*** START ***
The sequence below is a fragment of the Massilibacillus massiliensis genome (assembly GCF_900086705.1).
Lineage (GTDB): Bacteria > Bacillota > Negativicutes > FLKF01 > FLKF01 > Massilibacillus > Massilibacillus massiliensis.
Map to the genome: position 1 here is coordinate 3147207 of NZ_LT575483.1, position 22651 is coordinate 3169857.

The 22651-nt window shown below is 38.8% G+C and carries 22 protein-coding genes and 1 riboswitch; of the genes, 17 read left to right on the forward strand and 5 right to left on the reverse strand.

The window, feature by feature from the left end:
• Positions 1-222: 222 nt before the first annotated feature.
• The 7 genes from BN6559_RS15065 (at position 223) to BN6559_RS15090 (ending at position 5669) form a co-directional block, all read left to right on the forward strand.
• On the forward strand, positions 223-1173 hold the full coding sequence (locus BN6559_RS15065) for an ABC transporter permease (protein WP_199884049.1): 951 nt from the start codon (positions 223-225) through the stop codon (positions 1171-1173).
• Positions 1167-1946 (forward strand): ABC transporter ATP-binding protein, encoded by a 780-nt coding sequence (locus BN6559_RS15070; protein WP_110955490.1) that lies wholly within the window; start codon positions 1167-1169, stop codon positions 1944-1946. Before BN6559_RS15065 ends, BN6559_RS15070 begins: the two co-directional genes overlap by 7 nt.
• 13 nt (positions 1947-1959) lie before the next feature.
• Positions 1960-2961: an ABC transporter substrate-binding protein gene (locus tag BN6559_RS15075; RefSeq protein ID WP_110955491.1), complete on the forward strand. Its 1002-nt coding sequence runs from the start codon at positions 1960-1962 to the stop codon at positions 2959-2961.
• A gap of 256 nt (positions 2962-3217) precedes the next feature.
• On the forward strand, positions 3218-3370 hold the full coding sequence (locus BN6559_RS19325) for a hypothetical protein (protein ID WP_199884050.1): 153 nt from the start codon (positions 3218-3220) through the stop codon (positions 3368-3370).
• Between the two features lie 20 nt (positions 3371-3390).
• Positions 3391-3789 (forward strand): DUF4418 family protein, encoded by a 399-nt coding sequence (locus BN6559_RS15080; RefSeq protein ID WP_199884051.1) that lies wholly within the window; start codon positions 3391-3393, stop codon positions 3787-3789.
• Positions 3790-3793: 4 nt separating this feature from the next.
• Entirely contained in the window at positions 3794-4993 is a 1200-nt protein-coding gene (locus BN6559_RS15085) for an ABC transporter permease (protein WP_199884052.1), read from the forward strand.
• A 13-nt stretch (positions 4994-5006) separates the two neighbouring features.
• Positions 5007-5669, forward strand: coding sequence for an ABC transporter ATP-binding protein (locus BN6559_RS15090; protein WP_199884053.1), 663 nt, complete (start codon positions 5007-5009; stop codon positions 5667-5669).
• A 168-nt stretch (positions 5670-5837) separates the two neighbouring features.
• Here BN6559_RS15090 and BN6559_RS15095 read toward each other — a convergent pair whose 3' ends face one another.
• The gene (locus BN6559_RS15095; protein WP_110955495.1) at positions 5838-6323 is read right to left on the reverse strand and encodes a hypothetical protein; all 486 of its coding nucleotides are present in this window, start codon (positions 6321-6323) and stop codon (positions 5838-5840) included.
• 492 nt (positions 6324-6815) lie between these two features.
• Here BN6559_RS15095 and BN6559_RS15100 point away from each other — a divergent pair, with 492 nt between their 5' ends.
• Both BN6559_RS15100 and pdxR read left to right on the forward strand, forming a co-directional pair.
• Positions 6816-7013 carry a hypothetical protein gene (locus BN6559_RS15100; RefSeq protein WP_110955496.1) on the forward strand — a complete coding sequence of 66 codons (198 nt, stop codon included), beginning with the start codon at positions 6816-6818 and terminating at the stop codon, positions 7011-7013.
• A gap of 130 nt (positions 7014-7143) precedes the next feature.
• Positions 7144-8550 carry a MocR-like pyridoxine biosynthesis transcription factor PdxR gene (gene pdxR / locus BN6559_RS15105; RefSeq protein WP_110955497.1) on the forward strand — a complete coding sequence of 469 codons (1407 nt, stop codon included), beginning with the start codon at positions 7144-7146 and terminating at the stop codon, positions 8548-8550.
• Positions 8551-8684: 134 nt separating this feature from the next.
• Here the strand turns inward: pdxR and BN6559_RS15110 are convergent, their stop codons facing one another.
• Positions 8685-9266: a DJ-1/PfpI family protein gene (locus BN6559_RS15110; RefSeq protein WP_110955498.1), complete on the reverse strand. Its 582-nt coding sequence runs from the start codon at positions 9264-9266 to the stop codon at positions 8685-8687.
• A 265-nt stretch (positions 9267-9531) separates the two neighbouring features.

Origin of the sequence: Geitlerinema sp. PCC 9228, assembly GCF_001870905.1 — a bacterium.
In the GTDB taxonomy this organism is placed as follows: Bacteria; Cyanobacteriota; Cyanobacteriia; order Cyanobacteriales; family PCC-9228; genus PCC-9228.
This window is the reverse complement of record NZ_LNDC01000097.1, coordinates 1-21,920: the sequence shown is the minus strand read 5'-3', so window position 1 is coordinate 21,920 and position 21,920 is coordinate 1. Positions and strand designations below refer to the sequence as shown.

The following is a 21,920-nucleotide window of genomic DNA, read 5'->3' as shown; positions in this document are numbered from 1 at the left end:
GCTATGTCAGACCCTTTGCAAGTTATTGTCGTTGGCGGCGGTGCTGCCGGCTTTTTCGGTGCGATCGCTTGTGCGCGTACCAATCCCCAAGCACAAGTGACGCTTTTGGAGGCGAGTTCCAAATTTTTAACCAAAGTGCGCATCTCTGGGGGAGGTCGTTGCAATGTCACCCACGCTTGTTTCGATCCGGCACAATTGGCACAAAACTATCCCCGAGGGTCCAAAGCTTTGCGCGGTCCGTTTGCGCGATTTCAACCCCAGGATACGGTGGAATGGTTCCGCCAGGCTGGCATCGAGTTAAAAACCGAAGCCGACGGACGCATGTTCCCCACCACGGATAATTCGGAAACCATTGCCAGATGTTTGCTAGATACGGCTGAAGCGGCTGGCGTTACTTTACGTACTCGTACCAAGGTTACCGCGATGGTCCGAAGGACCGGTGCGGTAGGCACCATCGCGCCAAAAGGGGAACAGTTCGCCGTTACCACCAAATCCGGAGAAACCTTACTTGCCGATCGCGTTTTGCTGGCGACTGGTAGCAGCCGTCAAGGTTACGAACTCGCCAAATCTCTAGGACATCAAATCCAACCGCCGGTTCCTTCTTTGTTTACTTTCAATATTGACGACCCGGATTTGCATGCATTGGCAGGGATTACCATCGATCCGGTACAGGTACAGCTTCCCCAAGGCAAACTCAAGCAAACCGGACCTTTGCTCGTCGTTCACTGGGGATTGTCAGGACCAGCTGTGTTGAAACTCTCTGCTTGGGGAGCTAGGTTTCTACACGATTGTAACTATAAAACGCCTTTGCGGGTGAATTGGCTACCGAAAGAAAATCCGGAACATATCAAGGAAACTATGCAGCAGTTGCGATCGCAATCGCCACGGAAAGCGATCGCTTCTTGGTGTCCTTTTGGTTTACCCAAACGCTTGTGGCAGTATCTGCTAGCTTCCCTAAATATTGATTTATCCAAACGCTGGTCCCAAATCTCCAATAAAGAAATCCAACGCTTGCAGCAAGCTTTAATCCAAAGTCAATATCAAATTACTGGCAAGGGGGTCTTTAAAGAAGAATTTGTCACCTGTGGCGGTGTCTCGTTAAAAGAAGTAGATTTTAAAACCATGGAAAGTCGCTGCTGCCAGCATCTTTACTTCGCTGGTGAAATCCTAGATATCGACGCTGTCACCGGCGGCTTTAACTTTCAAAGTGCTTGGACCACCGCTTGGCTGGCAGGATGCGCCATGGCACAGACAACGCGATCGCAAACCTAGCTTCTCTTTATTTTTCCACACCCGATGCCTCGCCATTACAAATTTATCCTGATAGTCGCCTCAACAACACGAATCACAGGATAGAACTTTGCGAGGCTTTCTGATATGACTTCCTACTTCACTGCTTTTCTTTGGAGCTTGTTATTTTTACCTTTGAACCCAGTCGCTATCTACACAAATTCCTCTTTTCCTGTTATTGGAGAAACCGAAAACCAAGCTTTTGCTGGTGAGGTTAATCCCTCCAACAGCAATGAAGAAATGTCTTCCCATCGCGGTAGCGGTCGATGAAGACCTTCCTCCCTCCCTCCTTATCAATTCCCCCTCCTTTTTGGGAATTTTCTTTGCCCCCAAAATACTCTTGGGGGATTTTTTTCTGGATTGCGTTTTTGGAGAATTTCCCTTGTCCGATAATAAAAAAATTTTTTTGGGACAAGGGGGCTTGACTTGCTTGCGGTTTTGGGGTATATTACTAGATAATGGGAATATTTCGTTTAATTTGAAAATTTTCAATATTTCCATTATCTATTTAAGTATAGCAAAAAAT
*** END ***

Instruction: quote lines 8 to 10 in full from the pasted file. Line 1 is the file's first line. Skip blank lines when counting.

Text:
• On the forward strand, positions 223-1173 hold the full coding sequence (locus BN6559_RS15065) for an ABC transporter permease (protein WP_199884049.1): 951 nt from the start codon (positions 223-225) through the stop codon (positions 1171-1173).
• Positions 1167-1946 (forward strand): ABC transporter ATP-binding protein, encoded by a 780-nt coding sequence (locus BN6559_RS15070; protein WP_110955490.1) that lies wholly within the window; start codon positions 1167-1169, stop codon positions 1944-1946. Before BN6559_RS15065 ends, BN6559_RS15070 begins: the two co-directional genes overlap by 7 nt.
• 13 nt (positions 1947-1959) lie before the next feature.